Sec. Roque in Malacañang recently stated that Filipinos should not be “mapili” or choosy concerning what brand or the origin of the vaccine used by government to inoculate them against COVID-19. Instead of intelligently and factually addressing the questions and concerns about the government’s decision to buy from Chinese manufacturer Sinovac, Roque once again turns the table on the public and accuses them of being choosy. In retaliation one Netizen coined a “word” if not phrase stating: “SinoVacumita” that earned approval among Facebook users. Every time they find themselves in a corner, Roque et al simply degrades every argument by being dismissive, petty or accusatory. It’s not just the PNP or AFP that gets into “red tagging,” Malacañang has long had a tradition of labeling critics or people who challenge bad decision or leadership as “enemies of the state.” Under the Duterte administration, his talking heads have simply said it in Tagalog.
There is no doubt that they are strong believers of the phrase: “If they are not for us, they are against us” and that would explain why they habitually label people as choosy, why they label critics as “kaaway” or enemies of government. Unfortunately the origin and proper use of “If they are not against us, they are for us” comes from the Bible in the books of Mark (9:38-41) and Luke (9:50), where Jesus tells his apostles not to forbid others from performing apostolic and mission work even if they are not part of Jesus’ group. What’s interesting is that the teaching begins with “If they are not against us” because Jesus was clearly emphasizing motive and intent and not prescribing or accusing. Many people who criticize government in the past and present do so to correct or challenge what needs to be challenged and not because they or we are enemies of the government. It is not personal except when talking heads make it personal by suggesting that people are being choosy.
Quite frankly, what is wrong with being choosy if the science tells you that the Sinovac vaccine is less effective and almost double the price of the more reputable and already rolled out Pfizer vaccine? What is wrong with raising an eyebrow and questions if the Astra Zeneca vaccine is in the region of P250 sold at cost to the Philippines while the Sinovac vaccine is somewhere between P2,000 to P3,000? What’s wrong with being choosy if the choice is between a vaccine that is backed by transparent recording and scientific data submitted to global and local authorities compared to another that requires an interpreter to translate and scientists to actually verify the veracity of claims made by its manufacturers? But the fact of the matter is, it is not an issue of being choosy. The issue here is credibility and integrity in the decision to procure millions of doses of a vaccine that is being challenged by health experts, not to mention the anomaly in the price difference.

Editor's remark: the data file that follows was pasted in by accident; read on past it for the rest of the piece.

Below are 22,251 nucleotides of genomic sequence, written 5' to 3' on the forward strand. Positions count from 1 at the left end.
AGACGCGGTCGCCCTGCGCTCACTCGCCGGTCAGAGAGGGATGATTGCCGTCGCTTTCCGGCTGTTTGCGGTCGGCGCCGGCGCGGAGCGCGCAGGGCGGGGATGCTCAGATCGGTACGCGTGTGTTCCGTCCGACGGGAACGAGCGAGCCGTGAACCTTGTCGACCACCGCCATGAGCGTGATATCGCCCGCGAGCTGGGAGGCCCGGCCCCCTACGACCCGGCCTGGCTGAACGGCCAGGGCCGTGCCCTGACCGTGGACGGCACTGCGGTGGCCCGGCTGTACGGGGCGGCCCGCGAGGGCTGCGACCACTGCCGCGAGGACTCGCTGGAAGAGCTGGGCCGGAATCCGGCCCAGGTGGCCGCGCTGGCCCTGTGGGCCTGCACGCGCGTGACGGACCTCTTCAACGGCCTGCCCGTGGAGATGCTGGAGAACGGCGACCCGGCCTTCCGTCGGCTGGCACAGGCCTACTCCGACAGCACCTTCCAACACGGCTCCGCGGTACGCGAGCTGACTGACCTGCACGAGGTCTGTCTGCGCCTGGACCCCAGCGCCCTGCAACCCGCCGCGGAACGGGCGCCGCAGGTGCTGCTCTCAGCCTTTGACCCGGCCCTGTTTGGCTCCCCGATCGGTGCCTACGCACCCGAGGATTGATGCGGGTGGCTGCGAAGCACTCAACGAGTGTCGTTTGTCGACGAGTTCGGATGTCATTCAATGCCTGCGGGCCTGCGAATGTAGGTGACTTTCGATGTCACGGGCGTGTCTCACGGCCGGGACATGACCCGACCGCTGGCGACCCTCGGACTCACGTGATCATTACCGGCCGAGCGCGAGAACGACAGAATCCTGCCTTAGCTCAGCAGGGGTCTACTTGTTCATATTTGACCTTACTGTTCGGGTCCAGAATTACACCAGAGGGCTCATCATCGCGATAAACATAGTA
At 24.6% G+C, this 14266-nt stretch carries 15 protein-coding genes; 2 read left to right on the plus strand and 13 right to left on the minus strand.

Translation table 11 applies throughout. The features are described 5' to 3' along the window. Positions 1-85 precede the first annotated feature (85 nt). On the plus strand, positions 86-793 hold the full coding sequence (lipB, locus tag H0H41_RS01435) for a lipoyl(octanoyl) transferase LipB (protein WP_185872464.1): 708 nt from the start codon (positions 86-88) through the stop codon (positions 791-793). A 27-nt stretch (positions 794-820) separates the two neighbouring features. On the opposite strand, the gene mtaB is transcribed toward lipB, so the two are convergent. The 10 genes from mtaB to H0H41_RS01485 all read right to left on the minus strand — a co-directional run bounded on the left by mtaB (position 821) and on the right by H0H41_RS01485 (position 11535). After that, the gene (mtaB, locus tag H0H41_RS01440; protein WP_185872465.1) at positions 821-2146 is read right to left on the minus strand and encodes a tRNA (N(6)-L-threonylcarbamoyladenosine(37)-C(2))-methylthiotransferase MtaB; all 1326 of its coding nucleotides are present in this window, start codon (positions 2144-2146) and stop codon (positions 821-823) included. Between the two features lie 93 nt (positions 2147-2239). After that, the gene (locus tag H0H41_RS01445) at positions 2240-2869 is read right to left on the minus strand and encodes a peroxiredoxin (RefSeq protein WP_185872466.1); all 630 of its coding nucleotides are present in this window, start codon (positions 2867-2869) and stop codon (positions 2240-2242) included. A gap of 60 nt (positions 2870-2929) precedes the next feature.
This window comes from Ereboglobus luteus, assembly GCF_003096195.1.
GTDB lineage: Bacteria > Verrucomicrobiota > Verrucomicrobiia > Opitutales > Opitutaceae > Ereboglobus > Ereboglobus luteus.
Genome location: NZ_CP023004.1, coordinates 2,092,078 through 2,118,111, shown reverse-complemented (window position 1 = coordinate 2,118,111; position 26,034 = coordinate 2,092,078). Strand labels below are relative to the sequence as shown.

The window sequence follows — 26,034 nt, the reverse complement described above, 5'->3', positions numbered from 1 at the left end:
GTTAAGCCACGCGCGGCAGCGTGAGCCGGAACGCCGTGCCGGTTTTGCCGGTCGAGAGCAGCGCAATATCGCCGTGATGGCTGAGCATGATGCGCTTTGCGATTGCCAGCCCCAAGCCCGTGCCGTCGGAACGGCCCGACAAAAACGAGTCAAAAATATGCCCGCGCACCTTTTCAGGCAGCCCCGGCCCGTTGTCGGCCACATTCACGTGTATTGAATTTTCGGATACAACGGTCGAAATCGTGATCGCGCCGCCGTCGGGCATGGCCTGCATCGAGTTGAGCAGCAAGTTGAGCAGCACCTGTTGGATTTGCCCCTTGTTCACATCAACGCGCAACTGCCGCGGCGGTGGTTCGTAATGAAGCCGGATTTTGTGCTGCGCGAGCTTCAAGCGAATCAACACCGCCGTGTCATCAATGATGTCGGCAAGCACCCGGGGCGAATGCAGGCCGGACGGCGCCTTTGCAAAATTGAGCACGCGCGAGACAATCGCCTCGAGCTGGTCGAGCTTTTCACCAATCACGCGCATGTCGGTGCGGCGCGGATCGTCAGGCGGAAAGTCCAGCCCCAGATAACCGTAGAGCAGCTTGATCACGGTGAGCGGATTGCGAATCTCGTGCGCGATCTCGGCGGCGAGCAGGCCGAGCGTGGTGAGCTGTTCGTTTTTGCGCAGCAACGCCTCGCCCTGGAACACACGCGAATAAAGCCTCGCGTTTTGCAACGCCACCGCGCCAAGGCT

Add to all that, the unanswered question on how the DOH dropped the ball on the Pfizer vaccine purchase but stealthily closed a deal with Sinovac. Was the Pfizer purchase incompetently delayed or was it intentionally delayed in favor of Sinovac? How did Secretary Duque and associates manage to buy so much vaccine that cost more while the vaccine czar Lito Galvez spent several weeks if not months ironing out a deal with the private sector/business to buy vaccines for their employees and donate the other half of the purchases to government? If I recall correctly, Secretary Galvez said that government did not have all the money and the laws made it difficult to make such urgent purchases. This is a case where the left hand spent so much money while the right hand was busy asking for help with a begging bowl.
Given that the vaccine purchase from China was already a done deal, the talking head in Malacañang should have taken his own advice and shut up on the matter, then the headache would have simply gone away. But because he once again decided to react and give an opinion, he ended up stirring animosity and discord.
Perhaps it would be good to be reminded of what the Book of Proverbs 6: 16-19 tell us:
“These six things the Lord hates, yes seven are an abomination/detestable to him:
Haughty/proud eyes, a lying tongue, hands that shed innocent blood, a heart that devises wicked schemes, feet that are quick to rush into evil, a false witness who pours out lies and a person who stirs up conflict in the community ”
Given the diminished public confidence with vaccines in general and the propensity of Sec. Roque to stir people to a point of annoyance, it may be time for Sec. Roque to limit his engagements to talking about presidential activities since that is his title. At the moment he has already talked himself into a situation like he is the one calling the shots at the IATF and sounding like he is the boss. Needless to say, he has politicized the office if not the image of the presidential spokesperson. That becomes a major handicap in trying to get factual, scientific and medical information to the public so that everyone will support the vaccination program, both friends and foe alike.
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In case you are allowed outside of residence, part of an office, own a company, lead a church, organization or community, the Philippine Children’s Medical Center or PCMC in Quezon City, the top government pediatric facility in the country, is appealing for blood donations in order to restock their dwindling supplies that have been reduced due to COVID-19 lockdowns. PLEASE go directly to the hospital and look for the Pediatric Blood Bank office. God bless!
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